Portland culture

Street Scene: Pooches on Parade

As the scaled-back Rose Festival prepares its Porch Parade, K.B. Dixon creates a streetwise tribute to the canceled Rose City Classic Dog Show

One of the many events that disappeared from the calendar this year as a consequence of Covid was the Rose City Classic Dog Show. A local favorite and one of the largest such shows in the country, it is normally held at the Expo Center in mid-January.  It is a show that has always had a tone of its own. The snoots are there, of course (both owners and dogs), but not in the numbers needed to co-opt the general ambiance. One was just as likely to find a dog named Rex wandering about as one named Baron of Crofton.

Inspired by the Rose Festival’s “Porch Parade” (the Festival’s answer, running May 31-June 13, to the cancellation of its Grand Floral extravaganza), I have cobbled together belatedly a down-market homage to the Rose City Classic—the “Pooch Parade,” a cynophile-friendly selection of archived photographs from Portland’s dog-dappled streets.

Studying Menu, 2019


Things that go bump in the light

On portraits and phrenology: Meet Phil, who's been hanging around the house all through the shutdown and has a lot on his mind


The photographs here are of Phil (no last name). He is, for all his insinuations to the contrary, an inanimate object. A phrenological head made of stone and resin, he is one of those iffy bits of bric-a-bracery that occasionally make it into my office and stay. He is both a piece of comic commentary on pseudoscience and the symbolic embodiment of a portrait photographer’s dream—a subject whose character is literally written on his face.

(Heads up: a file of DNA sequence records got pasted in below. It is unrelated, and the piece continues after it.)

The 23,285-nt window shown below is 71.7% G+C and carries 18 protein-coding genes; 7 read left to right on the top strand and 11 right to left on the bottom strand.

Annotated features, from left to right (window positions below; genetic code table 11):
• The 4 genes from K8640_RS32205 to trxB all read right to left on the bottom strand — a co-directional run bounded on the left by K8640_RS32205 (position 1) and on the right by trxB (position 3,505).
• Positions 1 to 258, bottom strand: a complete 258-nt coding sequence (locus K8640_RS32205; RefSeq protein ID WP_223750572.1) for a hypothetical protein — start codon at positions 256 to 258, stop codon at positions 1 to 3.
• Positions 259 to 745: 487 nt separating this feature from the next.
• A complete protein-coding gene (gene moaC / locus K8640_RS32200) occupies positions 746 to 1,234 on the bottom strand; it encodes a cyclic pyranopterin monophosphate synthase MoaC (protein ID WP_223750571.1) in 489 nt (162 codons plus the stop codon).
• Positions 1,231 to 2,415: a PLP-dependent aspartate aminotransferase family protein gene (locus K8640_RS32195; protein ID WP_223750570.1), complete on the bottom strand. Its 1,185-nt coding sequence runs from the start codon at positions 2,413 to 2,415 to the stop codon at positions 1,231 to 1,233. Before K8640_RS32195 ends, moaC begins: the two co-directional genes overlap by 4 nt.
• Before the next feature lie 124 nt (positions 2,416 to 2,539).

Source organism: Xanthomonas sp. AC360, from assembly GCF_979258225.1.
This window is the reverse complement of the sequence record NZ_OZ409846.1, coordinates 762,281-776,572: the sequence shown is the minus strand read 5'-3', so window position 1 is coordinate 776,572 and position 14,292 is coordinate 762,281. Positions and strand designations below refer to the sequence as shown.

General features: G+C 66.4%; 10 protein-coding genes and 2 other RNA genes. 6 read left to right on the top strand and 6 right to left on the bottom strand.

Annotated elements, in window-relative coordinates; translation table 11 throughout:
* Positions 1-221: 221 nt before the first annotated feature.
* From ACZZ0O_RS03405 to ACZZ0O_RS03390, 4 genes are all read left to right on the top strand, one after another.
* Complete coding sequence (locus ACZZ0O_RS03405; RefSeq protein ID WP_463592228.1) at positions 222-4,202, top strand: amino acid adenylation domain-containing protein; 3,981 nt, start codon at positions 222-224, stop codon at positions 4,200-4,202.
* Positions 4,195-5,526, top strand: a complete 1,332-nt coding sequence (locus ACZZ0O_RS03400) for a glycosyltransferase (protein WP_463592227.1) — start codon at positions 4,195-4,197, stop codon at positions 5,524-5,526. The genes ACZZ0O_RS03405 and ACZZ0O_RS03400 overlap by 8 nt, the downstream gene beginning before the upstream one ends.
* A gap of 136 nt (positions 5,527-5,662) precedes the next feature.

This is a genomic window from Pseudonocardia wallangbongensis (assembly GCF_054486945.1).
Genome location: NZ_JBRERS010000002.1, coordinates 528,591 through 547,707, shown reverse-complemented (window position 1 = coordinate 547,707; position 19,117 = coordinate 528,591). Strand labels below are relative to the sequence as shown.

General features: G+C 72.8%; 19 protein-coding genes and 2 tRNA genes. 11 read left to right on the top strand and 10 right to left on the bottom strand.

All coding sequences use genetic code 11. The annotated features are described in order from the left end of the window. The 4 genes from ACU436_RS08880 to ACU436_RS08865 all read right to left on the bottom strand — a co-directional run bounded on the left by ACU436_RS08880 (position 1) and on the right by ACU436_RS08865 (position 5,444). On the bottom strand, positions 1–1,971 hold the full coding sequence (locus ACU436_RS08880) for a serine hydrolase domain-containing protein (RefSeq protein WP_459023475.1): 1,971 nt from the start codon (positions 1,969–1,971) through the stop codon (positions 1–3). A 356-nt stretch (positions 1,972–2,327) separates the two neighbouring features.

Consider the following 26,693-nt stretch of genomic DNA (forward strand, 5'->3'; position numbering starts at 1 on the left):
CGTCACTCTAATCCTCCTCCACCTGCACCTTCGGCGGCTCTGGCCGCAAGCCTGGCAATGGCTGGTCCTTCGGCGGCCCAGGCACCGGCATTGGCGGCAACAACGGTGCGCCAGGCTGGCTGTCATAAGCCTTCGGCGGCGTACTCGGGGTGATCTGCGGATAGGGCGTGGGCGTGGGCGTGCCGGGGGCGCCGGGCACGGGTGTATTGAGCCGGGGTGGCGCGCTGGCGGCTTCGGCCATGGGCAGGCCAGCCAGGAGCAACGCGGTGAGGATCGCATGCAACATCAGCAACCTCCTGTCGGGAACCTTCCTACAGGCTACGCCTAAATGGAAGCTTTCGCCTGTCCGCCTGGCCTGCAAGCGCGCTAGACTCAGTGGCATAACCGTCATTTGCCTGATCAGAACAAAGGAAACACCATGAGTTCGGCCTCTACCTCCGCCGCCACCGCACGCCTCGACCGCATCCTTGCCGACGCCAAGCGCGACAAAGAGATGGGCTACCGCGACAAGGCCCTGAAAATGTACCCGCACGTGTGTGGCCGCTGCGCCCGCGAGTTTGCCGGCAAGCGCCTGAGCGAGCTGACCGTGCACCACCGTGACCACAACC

Phrenology, a crackpot theory of the mind from the early years of the 19th century, was the “brainchild” of a Viennese physician by the name of Franz Joseph Gall. It purported to deduce a person’s character from the size, shape, and location of various bumps on one’s head. Those bumps were read like Tarot cards.

The phrenologists of today are the microexpressionists. These are not diminutive painters of subjective exaggerations, but lab-coated, algorithm-addled analyzers of facial expressions. While phrenologists studied the bumps on one’s head, microexpressionists study the twitches, bunches, and tics of one’s facial muscles. 

(A gaggle of practitioners ran Leonardo’s Mona Lisa through one of their emotion-recognition analyzers. After assessing, among other things, the curvature of the lips and the crinkling around the eyes [variations from something called the average “neutral” expression], they concluded their subject—Mona—was 83% happy, 9% disgusted, 6% fearful, and 2% angry.)

Although on firmer scientific ground than phrenology, microexpressionism as a critical tool is of no greater use to the portrait photographer. Studies suggest it might be helpful in detecting deception—in sorting out who has snatched your yogurt from the refrigerator at work—but it provides only the most cretinish counsel to anyone assessing a work of art. It would be like using a spectrometer to critique a sunset—factually accurate, perhaps, but essentially a desecration.


Phil #1, 2021.


Rose Festival: A fond look back

This year's big parades and carnival are gone with the pandemic wind. As scaled-back "Parading in Place" begins, we salute the way it was.